Member complaints. Reading between the lines in the Grievson case

Jason Shaw

The recent High Court decision in Grievson raises some interesting questions about the extent to which the Pensions Ombudsman (and possibly, by extension, trustees) should ‘fill in the blanks’ when a member’s complaint is not as well articulated (in terms of legal arguments) as it might be. It also highlights the importance of ensuring that every aspect of an IDRP or Ombudsman complaint is addressed.

The case was an appeal from an Ombudsman determination and concerned the calculation of a transfer value from a SASS in which the complainant was one of only two members. The complaint was that the transfer value had not been calculated in accordance with previous actuarial valuations. Those valuations had notionally split the assets between the two members. The complainant considered that his transfer value should have been his share of the fund as set out in those previous valuations.

The Ombudsman found against the complainant on the grounds that the split of assets in the valuations was a mere ‘notional’ split and did not confer on the complainant any beneficial entitlement to those assets. The complainant appealed.

The Court stated that the appeal rested on two alternative arguments. The first argument being that the transfer value should have been calculated on a share of fund basis. The second argument being one of estoppel.

In relation to the first argument, the High Court upheld the Ombudsman’s decision in relation to the split of assets being a notional split. However, the interesting point arises in relation to the estoppel argument. The Court acknowledged that the member’s complaint to the Ombudsman had not mentioned the word “estoppel” at all. Despite this, the judge held that as the member had alleged that the transfer value departed from previously agreed actuarial values and he had suffered injustice in the form of no longer being able to plan for his retirement, these allegations raised the question of estoppel and estoppel should therefore have been considered by the Ombudsman. The judge held that “generous allowance” must be made for the fact that the member was unrepresented and that the process of complaining to the Ombudsman is an informal one.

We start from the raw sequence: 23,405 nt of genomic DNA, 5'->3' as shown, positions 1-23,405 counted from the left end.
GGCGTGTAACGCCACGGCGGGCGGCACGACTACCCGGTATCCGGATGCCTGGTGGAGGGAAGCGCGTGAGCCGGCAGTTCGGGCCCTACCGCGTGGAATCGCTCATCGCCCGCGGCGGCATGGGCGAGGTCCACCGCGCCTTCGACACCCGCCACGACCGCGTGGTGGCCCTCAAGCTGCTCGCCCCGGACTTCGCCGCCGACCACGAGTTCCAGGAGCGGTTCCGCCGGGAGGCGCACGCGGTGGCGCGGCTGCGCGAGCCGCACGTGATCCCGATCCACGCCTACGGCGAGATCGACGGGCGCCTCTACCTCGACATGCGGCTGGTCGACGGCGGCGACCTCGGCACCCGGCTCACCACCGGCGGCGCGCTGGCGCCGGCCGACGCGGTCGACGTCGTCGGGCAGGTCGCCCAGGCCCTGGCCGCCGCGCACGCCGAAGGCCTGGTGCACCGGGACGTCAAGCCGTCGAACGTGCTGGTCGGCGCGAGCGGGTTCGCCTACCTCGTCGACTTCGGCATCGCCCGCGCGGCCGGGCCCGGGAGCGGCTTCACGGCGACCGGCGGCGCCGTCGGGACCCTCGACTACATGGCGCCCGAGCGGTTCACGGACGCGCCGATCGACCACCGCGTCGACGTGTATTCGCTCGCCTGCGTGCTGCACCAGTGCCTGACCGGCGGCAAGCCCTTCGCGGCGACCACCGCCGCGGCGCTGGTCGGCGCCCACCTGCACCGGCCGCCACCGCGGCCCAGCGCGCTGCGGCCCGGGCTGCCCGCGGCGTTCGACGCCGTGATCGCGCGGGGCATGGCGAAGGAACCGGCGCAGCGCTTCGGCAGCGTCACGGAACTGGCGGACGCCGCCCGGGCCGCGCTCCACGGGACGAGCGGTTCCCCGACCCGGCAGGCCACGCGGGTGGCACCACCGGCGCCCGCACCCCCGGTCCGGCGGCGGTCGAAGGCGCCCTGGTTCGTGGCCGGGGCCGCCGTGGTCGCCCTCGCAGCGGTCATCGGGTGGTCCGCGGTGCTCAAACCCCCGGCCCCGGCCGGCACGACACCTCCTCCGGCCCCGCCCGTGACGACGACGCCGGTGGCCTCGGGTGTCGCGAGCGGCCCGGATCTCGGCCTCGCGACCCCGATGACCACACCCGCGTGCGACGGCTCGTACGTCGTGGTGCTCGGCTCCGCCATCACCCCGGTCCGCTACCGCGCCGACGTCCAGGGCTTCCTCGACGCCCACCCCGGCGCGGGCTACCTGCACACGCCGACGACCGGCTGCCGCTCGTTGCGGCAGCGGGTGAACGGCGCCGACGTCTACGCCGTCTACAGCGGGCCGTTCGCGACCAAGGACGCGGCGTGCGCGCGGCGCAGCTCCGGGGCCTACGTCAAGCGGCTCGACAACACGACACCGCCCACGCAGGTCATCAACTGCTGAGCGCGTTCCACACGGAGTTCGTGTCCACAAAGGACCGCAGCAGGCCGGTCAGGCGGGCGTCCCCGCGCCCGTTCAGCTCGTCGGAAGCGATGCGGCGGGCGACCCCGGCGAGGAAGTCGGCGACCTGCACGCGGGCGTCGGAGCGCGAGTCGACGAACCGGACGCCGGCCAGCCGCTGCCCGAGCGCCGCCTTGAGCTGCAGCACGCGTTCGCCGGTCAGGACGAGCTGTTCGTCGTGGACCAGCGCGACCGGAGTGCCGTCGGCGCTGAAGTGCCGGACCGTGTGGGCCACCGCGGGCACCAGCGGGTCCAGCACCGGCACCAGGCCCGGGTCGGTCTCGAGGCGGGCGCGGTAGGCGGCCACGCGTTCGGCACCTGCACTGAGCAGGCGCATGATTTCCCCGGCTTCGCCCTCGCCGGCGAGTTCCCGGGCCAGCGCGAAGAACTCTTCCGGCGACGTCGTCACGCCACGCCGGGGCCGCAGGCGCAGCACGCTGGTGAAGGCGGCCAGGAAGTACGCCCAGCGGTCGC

The complaint was remitted back to the Ombudsman to determine whether estoppel had been established.

The decision rests easily with the informal, investigatory, nature of the Ombudsman’s office and, in my experience, the Ombudsman does tend to look at the allegations rather than requiring the member to have spelt out the legal basis for their challenge e.g. negligence, estoppel by representation etc. But it does beg the question of how far the Ombudsman should go to ‘fill in the blanks’ of a member’s complaint and, by extension, how far trustees should go to do the same. The decision is also an important reminder to trustees of the need to ensure that IDRP responses, and Ombudsman determinations, address all the issues that the member has raised. If they don’t, the member may get a second chance at the complaint, thus doubling the time and cost involved of resolving that complaint.

Jason Shaw is a senior associate at Allen & Overy LLP.

Comments published on Pensions Talk do not necessarily reflect the views of Allen & Overy or its clients.

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